// 11 steps to build a media profile

by Andrew May

Tapping into the power of the media is a great way to raise awareness about you and your business, but where do you start? How do you work through a structured process resulting in a national media profile?

The following 11 steps will help you go from obscurity to omnipresence.


Too many people try to be everything to everyone when they start to use the media to raise their brand awareness. To cut through the swathe of other people chasing the same media coverage, make sure your message is very clear. Before you start pitching your ideas to the media, run through the following key questions:


There are already stacks of people talking about eating healthy food, exercising more and improving quality of sleep. What can you do to be different? If you say the same things, in the same way, with the same boring monotony that everyone else does, you won’t get even a toe in the door, let alone a foot. Sorry to be so blunt, but these are the facts you need to know before trying to build a media profile.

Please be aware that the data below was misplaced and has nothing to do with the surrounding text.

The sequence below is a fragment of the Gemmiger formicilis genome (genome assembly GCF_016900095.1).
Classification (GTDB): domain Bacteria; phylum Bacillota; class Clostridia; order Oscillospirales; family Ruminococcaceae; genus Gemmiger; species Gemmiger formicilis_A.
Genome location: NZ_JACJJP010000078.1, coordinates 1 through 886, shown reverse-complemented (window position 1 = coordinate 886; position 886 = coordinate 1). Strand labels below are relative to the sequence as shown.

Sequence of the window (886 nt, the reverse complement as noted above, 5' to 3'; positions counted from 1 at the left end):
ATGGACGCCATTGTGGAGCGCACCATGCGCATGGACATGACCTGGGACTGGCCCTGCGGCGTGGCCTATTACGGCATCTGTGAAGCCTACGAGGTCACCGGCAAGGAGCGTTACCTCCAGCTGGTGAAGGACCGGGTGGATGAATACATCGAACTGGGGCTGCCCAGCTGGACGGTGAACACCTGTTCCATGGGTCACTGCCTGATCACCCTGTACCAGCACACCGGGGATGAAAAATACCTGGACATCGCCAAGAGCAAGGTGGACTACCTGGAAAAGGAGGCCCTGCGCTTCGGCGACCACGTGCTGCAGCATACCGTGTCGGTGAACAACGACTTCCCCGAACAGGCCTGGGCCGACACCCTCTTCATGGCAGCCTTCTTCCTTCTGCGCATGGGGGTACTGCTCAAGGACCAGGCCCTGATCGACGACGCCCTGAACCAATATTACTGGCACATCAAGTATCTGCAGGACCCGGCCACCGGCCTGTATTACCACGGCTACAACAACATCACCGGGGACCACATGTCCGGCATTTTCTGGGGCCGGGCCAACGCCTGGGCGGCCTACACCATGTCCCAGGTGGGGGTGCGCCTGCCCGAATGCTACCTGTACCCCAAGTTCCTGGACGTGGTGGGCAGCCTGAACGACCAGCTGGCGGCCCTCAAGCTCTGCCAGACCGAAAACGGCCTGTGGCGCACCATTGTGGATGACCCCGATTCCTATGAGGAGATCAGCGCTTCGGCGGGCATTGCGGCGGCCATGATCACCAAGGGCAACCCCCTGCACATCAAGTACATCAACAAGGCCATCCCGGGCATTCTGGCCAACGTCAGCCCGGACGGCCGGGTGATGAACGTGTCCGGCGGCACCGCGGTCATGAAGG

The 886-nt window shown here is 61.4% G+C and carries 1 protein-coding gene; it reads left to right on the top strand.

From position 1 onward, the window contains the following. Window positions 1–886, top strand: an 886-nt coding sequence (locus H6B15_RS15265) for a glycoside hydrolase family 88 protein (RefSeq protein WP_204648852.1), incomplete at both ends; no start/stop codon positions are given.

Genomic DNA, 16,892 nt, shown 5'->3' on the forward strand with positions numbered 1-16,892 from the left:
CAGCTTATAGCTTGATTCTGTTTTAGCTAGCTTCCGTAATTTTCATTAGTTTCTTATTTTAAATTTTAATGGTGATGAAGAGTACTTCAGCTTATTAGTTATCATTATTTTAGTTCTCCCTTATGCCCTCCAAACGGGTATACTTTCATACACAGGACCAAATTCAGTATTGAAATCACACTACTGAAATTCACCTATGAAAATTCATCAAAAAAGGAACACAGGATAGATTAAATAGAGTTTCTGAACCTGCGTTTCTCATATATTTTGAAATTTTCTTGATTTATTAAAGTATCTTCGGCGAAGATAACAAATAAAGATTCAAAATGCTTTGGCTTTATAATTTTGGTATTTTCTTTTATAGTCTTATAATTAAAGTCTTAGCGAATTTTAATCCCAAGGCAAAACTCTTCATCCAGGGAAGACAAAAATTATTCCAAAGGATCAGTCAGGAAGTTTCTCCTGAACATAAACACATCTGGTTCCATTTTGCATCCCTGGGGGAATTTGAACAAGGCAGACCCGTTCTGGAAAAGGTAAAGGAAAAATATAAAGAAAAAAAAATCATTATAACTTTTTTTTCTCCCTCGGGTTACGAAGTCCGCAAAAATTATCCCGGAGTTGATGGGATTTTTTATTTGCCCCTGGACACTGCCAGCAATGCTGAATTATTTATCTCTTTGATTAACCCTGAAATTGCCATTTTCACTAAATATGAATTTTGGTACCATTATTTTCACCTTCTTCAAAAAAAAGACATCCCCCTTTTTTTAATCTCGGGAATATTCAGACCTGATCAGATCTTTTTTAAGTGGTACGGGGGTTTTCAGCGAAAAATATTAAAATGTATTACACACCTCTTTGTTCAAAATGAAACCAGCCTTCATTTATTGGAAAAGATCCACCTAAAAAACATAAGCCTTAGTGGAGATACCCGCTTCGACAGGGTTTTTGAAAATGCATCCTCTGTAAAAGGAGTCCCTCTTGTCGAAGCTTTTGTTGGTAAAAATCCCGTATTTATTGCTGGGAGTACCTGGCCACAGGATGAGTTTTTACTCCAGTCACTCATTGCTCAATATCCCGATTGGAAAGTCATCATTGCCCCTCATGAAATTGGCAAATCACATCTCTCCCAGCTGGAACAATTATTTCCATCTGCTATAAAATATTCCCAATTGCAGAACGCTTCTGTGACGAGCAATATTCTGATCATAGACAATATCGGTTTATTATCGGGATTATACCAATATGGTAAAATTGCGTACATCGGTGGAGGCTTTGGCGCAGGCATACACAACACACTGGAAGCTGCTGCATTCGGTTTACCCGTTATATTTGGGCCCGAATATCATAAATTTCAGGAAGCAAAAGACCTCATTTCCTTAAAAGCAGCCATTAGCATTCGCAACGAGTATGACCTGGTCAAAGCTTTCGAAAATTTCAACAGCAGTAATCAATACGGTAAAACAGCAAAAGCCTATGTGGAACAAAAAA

Take Gordon Ramsay as an example. There are hundreds of thousands of chefs in the world, but he stands out with a very clear message and clear brand. Sure, he bucks convention by swearing heaps, but he is memorable and passionate. You can see he really loves what he does and wants to help people. His frustration and impatience make him human, and in a way, endearing to the audience. What is your brand? How do you speak, dress, interact, think, walk and talk? Make an effort to be yourself, be different.


Writing regular articles is one of the best disciplines you can embark upon. Writing articles regularly has given me much more clarity on the subjects I speak about and, more importantly, on what I don’t speak about.

Set yourself an initial goal to write a minimum of three to four articles a month. I can already hear some people saying ‘what do I write about’ and ‘what if I don’t have enough experience to write my own articles?’ First of all, write what your clients are asking you about. If they ask about sleep and how to improve energy, write about that. Secondly, of course you have enough experience! Even if you’ve only been in this industry for a short time, you can draw on experience you’ve had throughout your life.

Make yourself accountable by writing a regular blog and including articles in your monthly e-newsletters (if you don’t have a blog or e-newsletter, you’re going to miss major opportunities to grow your business via digital platforms). Self-accountability is an incredibly motivating tool.